Rheumatoid arthritis can qualify you for Social Security Disability benefits

December 7, 2021 in
SSD 21

Rheumatoid arthritis is an often very painful autoimmune disease where the immune system does not function properly and attacks the lining of the joints. This causes a significant amount of inflammation in the body and can result in very painful swelling of the joints that may result in joint deformity and bone erosion. If the inflammation remains present for extended periods of time, it can cause irreversible damage to the joints. Rheumatoid arthritis typically affects the smaller joints of the body first, such as the fingers and toes. Some individuals with rheumatoid arthritis may have nodules on their fingers due to the swelling that is occurring in the hand joints. As rheumatoid arthritis progresses, it then may begin to affect larger joints within the body, such as the knees, hips, wrists, ankles, elbows, and shoulders. Individuals with rheumatoid arthritis often experience the worst joint stiffness in the morning, sometimes lasting up to two hours (or even the whole day). In addition to joint swelling and stiffness, many people with rheumatoid arthritis also experience fatigue and fevers of unknown origin. Some individuals with rheumatoid arthritis also develop Sjogren’s syndrome, a disorder that results in dry eyes and dry mouth. Symptoms of rheumatoid arthritis may come and go; an activation or worsening of symptoms is known as a “flare.” Rheumatoid arthritis may affect other parts of the body as well, such as the heart, lungs, and blood vessels. Rheumatoid arthritis is most frequently diagnosed between the ages of 30 and 50 and occurs more frequently in women than men.

Rheumatoid arthritis in its early stages is often difficult to diagnose, as its symptoms can be very similar to those of other conditions. Your doctor will examine your joints and look for swelling, warmth, and redness. There are also a number of blood tests your doctor may order to diagnose your condition. Blood tests may reveal an elevated ESR (erythrocyte sedimentation rate), which measures the amount of inflammation in the body. Blood tests may also check for the presence of rheumatoid factor (RA factor), which is an antibody commonly found in many people with rheumatoid arthritis. Many people with rheumatoid arthritis may also have antibodies to CCP (cyclic citrullinated peptide). In addition to blood tests, your doctor may also order imaging such as MRIs, X-rays, or ultrasounds to check for erosion of the joints or damage to other organs. Early imaging may not reveal abnormalities; however, joint erosion may begin to appear in imaging as the disease progresses. Therefore, it is important to continue to get updated imaging as your doctor recommends to determine the level of damage which may be occurring to the joints.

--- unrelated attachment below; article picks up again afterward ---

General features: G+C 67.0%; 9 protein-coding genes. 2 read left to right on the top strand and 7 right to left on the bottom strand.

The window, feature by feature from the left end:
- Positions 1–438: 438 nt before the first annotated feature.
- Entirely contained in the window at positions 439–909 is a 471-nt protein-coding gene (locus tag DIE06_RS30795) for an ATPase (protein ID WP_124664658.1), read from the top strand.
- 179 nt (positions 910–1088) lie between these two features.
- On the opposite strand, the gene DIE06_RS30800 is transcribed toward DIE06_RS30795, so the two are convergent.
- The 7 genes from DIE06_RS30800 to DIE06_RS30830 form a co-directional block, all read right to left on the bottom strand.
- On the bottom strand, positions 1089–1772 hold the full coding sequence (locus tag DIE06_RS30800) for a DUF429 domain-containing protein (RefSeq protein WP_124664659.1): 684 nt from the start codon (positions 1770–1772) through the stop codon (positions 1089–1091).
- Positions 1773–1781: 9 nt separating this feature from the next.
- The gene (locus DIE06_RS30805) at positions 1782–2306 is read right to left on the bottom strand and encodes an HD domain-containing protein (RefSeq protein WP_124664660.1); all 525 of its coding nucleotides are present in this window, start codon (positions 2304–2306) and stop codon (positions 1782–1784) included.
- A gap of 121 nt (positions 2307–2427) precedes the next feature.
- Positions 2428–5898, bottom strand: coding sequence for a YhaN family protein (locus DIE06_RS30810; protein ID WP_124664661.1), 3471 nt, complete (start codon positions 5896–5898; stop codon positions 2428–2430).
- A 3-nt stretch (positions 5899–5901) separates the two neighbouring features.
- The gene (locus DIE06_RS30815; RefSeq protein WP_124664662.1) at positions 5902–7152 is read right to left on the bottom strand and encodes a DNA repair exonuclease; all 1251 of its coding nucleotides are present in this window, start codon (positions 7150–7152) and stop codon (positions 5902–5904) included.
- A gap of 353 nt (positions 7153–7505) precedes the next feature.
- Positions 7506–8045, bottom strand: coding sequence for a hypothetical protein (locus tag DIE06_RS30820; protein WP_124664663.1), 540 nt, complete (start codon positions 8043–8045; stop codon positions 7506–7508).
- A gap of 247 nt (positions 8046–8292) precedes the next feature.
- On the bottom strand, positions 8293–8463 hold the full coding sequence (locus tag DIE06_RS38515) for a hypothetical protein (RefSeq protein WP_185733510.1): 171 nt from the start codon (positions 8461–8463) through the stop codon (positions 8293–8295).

Doctors may treat rheumatoid arthritis with a number of different therapies. One common class of drugs includes DMARDs (disease-modifying antirheumatic drugs), such as methotrexate, hydroxychloroquine, and sulfasalazine. Those with more advanced rheumatoid arthritis may require biological drugs such as Humira, Orencia, Kineret, Cimzia, Enbrel, Simponi, Remicade, Rituxan, Kevzara, or Actemra.